By Chere Di Boscio
Mammoth ivory from the tusks of long-dead woolly mammoths unearthed in Russia is causing to concern to many who ask whether there can be such a thing as ‘ethical ivory’.
Each year during the spring thaw, dozens of planes fly over the Siberian tundra in search of the remains of wooly mammoths, and each year, more such ivory is uncovered, as climate change means retreating permafrost is revealing more mammoth skeletons than expected. In fact, there are an estimated 10 million mammoth corpses still yet to be discovered, and every year, Russia exports around 60 million tonnes of mammoth ivory to China alone–by far its biggest market, followed by the USA. Mammoth ivory is now so common in America that First Lady Michelle Obama has been photographed wearing jewellery made from it.
Certainly, it’s a lucrative trade. Mammoth tusks are worth about £320 per kilogram, which is far more expensive than elephant ivory. Beyond the fact that mammoth ivory is a kind of antique, it also has the advantage of being legal, unlike elephant ivory, which is internationally banned by CITIES.
While some argue that the plethora of mammoth ivory available means there is less of a need for elephant tusk ivory, since the latter is so relatively cheap, this is still far from the case. After all, why buy legal ivory for hundreds of times the cost of poached material, especially when using it is socially acceptable?
Furthermore, no one apart from experts can really tell whether jewellery made from ivory is mammoth or elephant, so the message being sent by the wearer is that using any kind of ivory adornment is ok. This notion alarms elephant conservationists such as Save the Elephants, whose recent campaign states that “All ivory, even if legally sourced, fuels the ivory trade.”
Booming Trade, Doomed Species
And the ivory trade is booming. Recently, the largest slaughter of elephants in decades took place in Cameroon’s Bouba Ndjidah National Park, an elephant reserve. Poachers wielding AK-47s and rocket-propelled grenades slaughtered hundreds of elephants, reminiscent of a similar butchering in 2006 just outside Chad’s Zakouma National Park. The reason? To provide illegal ivory to growing global demand.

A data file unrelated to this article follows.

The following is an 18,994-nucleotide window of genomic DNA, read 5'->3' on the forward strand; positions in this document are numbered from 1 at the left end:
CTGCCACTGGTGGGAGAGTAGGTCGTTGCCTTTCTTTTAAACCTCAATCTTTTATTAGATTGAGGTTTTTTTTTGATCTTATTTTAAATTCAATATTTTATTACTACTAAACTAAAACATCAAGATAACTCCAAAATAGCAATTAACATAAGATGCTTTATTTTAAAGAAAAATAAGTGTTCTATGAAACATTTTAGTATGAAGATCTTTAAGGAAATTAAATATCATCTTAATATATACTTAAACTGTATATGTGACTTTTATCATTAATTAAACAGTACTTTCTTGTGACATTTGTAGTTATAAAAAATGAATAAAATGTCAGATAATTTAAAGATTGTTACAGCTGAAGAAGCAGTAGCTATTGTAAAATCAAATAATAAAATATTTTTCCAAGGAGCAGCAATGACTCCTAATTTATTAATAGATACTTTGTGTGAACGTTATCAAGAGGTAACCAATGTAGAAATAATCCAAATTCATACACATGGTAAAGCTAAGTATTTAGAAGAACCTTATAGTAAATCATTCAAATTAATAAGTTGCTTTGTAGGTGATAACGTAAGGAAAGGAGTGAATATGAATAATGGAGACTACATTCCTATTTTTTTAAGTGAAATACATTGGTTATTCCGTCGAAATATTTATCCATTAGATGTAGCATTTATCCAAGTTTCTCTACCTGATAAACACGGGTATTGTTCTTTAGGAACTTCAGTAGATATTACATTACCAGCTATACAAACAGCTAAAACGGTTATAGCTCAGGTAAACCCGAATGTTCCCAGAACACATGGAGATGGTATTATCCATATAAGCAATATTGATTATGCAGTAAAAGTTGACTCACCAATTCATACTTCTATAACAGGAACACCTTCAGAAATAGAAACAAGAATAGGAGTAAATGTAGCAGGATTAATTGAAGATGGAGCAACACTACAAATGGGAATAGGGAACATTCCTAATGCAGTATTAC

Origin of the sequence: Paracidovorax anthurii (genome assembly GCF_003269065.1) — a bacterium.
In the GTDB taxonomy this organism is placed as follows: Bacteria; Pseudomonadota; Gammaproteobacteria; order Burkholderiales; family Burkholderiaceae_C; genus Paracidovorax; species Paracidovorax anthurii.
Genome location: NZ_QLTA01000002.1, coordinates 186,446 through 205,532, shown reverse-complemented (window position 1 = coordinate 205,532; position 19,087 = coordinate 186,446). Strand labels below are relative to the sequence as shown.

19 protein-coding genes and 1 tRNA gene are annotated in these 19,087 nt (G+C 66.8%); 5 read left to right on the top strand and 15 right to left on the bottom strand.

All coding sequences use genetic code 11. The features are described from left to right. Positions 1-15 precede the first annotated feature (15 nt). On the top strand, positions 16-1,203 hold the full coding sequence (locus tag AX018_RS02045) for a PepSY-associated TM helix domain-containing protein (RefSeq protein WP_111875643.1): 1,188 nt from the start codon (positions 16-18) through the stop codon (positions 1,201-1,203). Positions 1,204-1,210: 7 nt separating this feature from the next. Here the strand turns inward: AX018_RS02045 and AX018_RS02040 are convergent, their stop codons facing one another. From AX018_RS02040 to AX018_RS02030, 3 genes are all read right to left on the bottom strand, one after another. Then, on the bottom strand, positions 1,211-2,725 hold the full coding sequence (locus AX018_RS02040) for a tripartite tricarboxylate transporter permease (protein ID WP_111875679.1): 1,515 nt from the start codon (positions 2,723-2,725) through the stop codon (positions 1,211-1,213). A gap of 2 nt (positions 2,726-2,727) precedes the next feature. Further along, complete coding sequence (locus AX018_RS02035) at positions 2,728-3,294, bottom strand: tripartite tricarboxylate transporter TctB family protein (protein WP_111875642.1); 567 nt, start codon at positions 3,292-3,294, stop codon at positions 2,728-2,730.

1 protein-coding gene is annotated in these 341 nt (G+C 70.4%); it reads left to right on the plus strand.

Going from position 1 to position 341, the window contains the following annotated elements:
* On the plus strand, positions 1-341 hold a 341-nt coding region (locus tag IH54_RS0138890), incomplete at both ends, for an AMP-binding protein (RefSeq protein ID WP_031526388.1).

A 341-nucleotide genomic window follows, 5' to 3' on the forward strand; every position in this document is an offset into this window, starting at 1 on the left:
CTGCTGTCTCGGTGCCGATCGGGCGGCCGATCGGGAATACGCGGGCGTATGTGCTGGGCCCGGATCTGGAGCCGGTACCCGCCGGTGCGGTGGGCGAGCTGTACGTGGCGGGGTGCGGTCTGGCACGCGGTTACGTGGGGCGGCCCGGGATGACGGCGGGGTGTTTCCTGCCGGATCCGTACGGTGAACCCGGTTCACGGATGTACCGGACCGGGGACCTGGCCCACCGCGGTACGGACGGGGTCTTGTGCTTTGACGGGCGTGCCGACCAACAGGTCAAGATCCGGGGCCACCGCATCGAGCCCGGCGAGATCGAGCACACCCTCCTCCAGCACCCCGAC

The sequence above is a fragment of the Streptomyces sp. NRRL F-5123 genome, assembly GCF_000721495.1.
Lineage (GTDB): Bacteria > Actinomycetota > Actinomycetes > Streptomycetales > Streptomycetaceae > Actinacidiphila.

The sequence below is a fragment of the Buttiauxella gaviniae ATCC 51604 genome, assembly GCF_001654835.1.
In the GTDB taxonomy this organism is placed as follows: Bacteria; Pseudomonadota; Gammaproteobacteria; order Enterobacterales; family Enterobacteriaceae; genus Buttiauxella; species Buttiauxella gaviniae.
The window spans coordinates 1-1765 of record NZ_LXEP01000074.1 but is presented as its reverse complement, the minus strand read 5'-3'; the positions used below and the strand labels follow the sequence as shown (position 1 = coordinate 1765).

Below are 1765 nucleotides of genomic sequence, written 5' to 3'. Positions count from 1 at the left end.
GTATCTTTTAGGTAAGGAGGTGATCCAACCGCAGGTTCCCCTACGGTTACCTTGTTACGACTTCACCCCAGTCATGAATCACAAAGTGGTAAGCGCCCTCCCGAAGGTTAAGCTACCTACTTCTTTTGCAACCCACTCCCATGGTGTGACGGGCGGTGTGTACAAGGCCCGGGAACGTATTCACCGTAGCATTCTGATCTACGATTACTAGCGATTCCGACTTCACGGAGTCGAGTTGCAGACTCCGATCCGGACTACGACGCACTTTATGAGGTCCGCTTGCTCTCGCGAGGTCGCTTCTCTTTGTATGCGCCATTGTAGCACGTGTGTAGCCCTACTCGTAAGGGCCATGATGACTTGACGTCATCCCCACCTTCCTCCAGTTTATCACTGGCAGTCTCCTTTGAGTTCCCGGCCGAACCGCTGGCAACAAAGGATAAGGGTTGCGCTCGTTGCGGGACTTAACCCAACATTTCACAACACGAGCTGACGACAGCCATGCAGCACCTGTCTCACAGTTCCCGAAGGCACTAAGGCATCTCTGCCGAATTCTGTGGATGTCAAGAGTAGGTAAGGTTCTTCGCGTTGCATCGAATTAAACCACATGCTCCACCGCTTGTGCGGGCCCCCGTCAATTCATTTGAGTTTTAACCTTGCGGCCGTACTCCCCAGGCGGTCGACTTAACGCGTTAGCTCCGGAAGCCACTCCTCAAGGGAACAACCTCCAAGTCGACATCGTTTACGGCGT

As a result of such actions, elephants, once so plentiful in Africa and Asia, are nearing extinction. And all because some heartless people think ivory chopsticks, hair pins and trinkets are pretty.
In 2013, more than 35,000 elephants across Africa were killed for their ivory, and most of this was sold (illegally) to China. However, there is still strong demand in the rest of Asia, including Japan, Hong Kong, Thailand, Vietnam and Singapore, as well as in America and Europe (particularly France).
A Vegan Alternative That IS No Alternative
Recently, Conservation International launched the Tagua Initiative®, a project set in northwest Ecuador, that aims to provide economic incentives for sustainable harvesting of the tagua palm nut, Phytelephas Æquatorialis, which is a rare palm seed grown in the lush lowlands of Ecuador, Colombia and Panama. This brown skinned nut has a hard white flesh that not only resembles ivory, but like elephant tusks, it also antiques as it ages. This material known as “vegetable ivory” or “the elephant plant” shares so many qualities of real ivory that it’s now been cited as a viable alternative.
But the problems remain the same with this vegan alternative as they are with mammoth ivory – the Tagua nut is actually more expensive than ivory, isn’t as prestigious in Asian and other cultures, and just encourages more people to think it’s ok to wear ivory – even if it’s just something that looks very much like it.
Any Form of Ivory Is Harmful
In 2008, conservationists warned that African elephants would become extinct by 2020 if widespread poaching continued but given the current rate of slaughter, some fear African elephants could indeed be annihilated within the next six years.
To help stop this from happening, India has banned mammoth ivory imports, suggesting that all ivory is harmful to elephants in the long run.
Given that mammoth ivory only sends the message that using ivory is ok, isn’t it time that other countries do the same?